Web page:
Why can’t the holidays be everyday?

Norm can't frown and take a picture of himself at the same time.  Tomorrow he'll try to walk and chew gum.

Unemployed and all alone. And there are wolves after me.

Money issues aside, it’s pretty easy to forget about unemployment over the holidays. There’s just so much to do. And everybody who would otherwise be working is around and, barring family commitments, willing to hang out. This year, with Christmas and New Years on Thursdays, the calendar lined up nicely. Even those who didn’t get off the last week of December had two four-day weekends in a row and possibly a couple more half days. I started to forget that my wife even had a job, other than playing Prince of Persia, that is. We got to sleep late and hang out. To quote Office Space, “I did absolutely nothing, and it was everything that I thought it could be.”

But the holidays are over, and the distractions are gone. Everyone is back to work, and here I am – at home, alone and still unemployed. The cats keep me company; they’re sort of like people – little furry people who barf a lot. I can hear the neighbors clomping around through the walls. And the occasional comment or funny link comes through on IM. But really, it’s just me here.

Putting it this way sounds so depressing, so hopeless, so pathetic – like I’m the only unemployed person on the face of the planet. This, of course, is not true; that’s what I keep telling myself. The government maintains that 6.7% of working-age adults are jobless. The percentage is probably closer to 10-11% when factoring in those who’ve stopped looking for work. And the jobless masses will likely keep growing. I encounter or hear about unemployed acquaintances all the time. Some of the people I see on the street are unemployed too. Maybe the person sitting right next to you this very moment… unless you’re reading this at work, in which case, nevermind.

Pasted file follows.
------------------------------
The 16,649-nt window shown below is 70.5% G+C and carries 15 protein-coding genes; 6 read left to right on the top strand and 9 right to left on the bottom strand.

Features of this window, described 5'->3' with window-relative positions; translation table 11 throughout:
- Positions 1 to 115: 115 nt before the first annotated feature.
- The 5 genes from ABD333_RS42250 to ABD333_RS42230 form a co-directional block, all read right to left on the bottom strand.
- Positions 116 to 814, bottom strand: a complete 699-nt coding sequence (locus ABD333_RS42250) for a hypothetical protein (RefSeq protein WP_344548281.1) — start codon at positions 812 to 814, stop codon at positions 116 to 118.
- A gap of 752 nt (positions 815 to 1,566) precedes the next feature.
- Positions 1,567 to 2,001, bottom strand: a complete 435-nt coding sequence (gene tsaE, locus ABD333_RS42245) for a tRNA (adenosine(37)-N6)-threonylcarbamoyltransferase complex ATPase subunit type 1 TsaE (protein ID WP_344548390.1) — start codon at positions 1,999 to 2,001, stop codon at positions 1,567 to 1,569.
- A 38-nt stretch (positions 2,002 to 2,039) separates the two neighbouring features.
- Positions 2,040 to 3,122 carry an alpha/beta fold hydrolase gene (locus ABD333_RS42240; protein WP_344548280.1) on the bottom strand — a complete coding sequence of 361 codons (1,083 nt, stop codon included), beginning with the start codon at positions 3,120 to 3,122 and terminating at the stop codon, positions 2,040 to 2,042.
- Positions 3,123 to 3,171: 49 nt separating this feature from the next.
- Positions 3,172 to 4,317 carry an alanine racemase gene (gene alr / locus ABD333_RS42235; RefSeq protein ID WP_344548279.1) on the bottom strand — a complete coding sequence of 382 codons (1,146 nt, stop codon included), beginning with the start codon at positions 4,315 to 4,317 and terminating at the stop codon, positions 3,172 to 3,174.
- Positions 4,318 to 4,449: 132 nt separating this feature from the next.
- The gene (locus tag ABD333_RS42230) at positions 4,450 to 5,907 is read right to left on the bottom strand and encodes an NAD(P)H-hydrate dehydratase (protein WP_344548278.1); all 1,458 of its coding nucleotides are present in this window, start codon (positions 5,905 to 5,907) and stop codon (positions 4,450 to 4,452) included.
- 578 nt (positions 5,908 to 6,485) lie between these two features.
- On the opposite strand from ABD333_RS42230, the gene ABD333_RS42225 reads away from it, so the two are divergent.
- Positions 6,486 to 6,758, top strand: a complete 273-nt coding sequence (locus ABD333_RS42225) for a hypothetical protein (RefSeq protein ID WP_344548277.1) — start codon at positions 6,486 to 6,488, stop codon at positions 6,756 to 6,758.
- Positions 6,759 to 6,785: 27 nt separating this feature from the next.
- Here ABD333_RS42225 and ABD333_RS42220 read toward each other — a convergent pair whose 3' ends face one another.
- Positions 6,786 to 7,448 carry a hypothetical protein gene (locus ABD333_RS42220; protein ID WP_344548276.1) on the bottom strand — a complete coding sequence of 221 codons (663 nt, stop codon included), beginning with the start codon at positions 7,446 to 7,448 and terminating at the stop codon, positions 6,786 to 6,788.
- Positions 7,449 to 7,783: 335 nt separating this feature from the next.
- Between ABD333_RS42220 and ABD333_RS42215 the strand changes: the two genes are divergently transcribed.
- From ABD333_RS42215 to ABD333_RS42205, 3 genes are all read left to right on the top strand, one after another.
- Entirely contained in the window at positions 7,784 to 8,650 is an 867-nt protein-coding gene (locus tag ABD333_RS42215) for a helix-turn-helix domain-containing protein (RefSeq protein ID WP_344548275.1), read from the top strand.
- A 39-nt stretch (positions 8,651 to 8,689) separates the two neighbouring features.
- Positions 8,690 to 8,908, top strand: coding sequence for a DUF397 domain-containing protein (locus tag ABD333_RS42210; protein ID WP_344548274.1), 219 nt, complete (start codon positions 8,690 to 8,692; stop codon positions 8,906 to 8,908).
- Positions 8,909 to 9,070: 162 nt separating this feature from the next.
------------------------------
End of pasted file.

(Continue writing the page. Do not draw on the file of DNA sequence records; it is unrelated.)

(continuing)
The jobless are everywhere. And they’ve all got at least one problem. So things could be way worse.

Sometimes I just get to feeling sorry for myself. Us unemployed types are prone to that. It’s perfectly normal, even healthy, to wallow a little, if I keep my perspective. I got a bad break or four. But at some point feeling sorry ceases to be indulgent and just becomes counterproductive. I have to suck it up, rub some dirt on it and be a man.

I frequently go through some variation of this cycle – feeling sorry, wallowing and bucking up. It’s common enough that I recognize it happening, and know how to push through. This latest bout was mild and probably spurred by the rain and post-holiday letdown. Surfacing wasn’t hard. I just rationalized my way out of it. More severe bouts can require some effort (and junkfood) to break. Whatever works…

Looking back or looking down is much easier than looking forward. But it won’t get me anywhere. That’s also what I keep telling myself.

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2 Comments

  1. JS wrote:

    Wow regarding your comment that the jobless are everywhere… I live in New York and I don’t have any friends who are unemployed. I did meet one Wall Street victim at my MBA school’s monthly alumni drinks in midtown, but he’s only an acquaintance. My friends work in health care, fashion, journalism, and yes even finance. I can’t imagine how someone can survive in NY without a job… I have a 6 figure salary and I feel really poor. Still I definitely am affected by all the doom and gloom. I doubt I will have kids before age 40, because I am afraid of raising kids without a decent nest egg.

    Monday, January 19, 2009 at 10:47 pm | Permalink
  2. unemployed wrote:

    i am teaching my cats to speak human to kill some time.

    Friday, March 6, 2009 at 4:34 pm | Permalink